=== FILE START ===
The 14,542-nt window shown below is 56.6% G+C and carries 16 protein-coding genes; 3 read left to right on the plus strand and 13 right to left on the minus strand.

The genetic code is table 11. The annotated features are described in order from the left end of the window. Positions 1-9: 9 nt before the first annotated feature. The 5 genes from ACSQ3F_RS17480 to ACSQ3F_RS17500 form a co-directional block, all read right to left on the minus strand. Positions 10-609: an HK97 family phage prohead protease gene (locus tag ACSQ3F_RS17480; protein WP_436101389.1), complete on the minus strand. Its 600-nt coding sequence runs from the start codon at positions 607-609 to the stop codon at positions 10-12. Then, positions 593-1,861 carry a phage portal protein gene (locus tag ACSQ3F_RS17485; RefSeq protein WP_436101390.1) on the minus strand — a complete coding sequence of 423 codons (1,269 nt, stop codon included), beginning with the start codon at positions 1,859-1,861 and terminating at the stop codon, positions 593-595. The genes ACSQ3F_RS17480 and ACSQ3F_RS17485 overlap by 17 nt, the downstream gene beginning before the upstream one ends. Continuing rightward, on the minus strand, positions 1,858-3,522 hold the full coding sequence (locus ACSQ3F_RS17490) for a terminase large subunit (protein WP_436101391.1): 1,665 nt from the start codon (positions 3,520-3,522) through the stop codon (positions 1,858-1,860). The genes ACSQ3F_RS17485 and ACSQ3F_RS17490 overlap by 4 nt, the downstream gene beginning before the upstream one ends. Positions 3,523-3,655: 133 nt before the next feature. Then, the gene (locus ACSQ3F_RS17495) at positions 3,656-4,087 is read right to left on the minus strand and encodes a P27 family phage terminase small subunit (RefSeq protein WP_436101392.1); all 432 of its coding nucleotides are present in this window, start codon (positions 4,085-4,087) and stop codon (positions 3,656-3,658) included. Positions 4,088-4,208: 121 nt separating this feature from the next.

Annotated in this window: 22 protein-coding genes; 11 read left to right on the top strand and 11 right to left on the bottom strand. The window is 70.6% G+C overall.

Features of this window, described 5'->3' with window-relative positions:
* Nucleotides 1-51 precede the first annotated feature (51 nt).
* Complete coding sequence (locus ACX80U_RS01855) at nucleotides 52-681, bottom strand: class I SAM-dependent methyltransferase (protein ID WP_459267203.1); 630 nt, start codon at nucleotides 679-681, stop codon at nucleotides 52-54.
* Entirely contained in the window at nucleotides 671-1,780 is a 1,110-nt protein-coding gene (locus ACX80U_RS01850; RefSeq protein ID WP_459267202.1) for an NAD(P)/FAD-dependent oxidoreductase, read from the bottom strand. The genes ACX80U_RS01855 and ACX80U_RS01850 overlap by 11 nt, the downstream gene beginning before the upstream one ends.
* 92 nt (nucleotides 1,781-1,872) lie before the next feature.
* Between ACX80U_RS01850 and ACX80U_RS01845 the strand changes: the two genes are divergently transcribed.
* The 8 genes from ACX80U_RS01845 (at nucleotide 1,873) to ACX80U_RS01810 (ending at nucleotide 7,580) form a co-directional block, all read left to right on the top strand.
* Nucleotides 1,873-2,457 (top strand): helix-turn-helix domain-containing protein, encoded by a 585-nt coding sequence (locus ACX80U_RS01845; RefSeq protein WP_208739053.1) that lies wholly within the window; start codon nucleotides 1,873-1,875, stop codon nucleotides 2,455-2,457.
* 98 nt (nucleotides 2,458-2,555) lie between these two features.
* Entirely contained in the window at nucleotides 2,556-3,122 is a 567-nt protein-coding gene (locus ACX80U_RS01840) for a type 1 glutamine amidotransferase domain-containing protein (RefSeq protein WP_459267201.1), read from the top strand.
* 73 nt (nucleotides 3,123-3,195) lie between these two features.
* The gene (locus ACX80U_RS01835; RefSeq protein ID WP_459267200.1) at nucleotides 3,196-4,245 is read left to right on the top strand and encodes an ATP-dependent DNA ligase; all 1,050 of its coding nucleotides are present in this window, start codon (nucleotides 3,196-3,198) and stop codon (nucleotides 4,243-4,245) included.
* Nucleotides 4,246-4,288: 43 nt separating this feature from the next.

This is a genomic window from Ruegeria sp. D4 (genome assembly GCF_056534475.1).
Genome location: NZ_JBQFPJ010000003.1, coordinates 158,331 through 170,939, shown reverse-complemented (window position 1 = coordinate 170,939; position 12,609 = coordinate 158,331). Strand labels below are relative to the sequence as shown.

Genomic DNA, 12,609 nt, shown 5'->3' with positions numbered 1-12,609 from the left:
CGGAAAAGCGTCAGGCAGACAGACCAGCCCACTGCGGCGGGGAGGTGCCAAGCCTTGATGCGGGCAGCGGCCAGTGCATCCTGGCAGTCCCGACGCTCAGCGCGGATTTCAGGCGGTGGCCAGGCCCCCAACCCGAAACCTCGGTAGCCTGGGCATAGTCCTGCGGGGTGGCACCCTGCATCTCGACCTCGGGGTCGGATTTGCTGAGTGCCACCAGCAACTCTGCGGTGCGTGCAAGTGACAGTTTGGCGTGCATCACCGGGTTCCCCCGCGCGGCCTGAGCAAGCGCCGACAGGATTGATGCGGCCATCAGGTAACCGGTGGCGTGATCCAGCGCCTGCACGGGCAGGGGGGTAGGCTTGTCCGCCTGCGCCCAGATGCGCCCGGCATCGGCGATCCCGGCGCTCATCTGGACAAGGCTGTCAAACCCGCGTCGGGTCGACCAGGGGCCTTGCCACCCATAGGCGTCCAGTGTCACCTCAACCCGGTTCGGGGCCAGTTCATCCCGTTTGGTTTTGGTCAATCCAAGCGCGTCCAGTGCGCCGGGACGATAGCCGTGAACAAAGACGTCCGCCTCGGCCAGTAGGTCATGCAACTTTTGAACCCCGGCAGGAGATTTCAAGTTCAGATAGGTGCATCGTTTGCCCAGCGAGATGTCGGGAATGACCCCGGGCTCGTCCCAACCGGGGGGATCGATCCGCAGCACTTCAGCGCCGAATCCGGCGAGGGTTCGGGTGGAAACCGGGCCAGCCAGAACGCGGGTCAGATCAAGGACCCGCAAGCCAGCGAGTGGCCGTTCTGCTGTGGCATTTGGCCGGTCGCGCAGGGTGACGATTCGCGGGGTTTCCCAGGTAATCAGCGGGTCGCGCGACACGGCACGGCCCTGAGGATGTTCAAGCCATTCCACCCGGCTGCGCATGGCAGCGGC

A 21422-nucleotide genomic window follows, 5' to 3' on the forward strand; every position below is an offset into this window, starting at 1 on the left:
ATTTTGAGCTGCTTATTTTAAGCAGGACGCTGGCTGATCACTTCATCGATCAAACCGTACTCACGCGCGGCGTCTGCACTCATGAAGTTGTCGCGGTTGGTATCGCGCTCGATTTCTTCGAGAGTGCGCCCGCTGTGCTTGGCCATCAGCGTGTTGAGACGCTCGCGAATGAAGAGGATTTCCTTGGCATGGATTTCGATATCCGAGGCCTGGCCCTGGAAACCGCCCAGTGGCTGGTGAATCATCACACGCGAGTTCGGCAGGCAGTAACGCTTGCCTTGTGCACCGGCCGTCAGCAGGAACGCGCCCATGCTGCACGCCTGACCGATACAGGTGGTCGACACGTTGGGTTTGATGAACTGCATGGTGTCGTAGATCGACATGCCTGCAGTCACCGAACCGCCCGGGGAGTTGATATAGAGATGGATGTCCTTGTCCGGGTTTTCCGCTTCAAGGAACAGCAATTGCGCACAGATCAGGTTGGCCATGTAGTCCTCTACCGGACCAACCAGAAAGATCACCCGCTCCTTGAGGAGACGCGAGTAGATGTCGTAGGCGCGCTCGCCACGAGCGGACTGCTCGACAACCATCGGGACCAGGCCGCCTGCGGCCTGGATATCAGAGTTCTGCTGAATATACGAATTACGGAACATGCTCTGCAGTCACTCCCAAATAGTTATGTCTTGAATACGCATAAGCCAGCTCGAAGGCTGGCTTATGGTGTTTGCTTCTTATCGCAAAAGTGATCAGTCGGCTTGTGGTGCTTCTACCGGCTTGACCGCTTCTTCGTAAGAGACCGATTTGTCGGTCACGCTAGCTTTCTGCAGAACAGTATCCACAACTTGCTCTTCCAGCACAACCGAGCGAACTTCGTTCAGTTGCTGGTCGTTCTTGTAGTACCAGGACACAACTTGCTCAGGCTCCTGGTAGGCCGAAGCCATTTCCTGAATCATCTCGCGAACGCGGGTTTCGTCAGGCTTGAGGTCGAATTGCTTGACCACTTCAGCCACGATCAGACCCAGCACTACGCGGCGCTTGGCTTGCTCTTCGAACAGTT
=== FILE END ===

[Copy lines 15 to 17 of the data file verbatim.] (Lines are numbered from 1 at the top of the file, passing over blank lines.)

* The gene (locus ACX80U_RS01835; RefSeq protein ID WP_459267200.1) at nucleotides 3,196-4,245 is read left to right on the top strand and encodes an ATP-dependent DNA ligase; all 1,050 of its coding nucleotides are present in this window, start codon (nucleotides 3,196-3,198) and stop codon (nucleotides 4,243-4,245) included.
* Nucleotides 4,246-4,288: 43 nt separating this feature from the next.

This is a genomic window from Ruegeria sp. D4 (genome assembly GCF_056534475.1).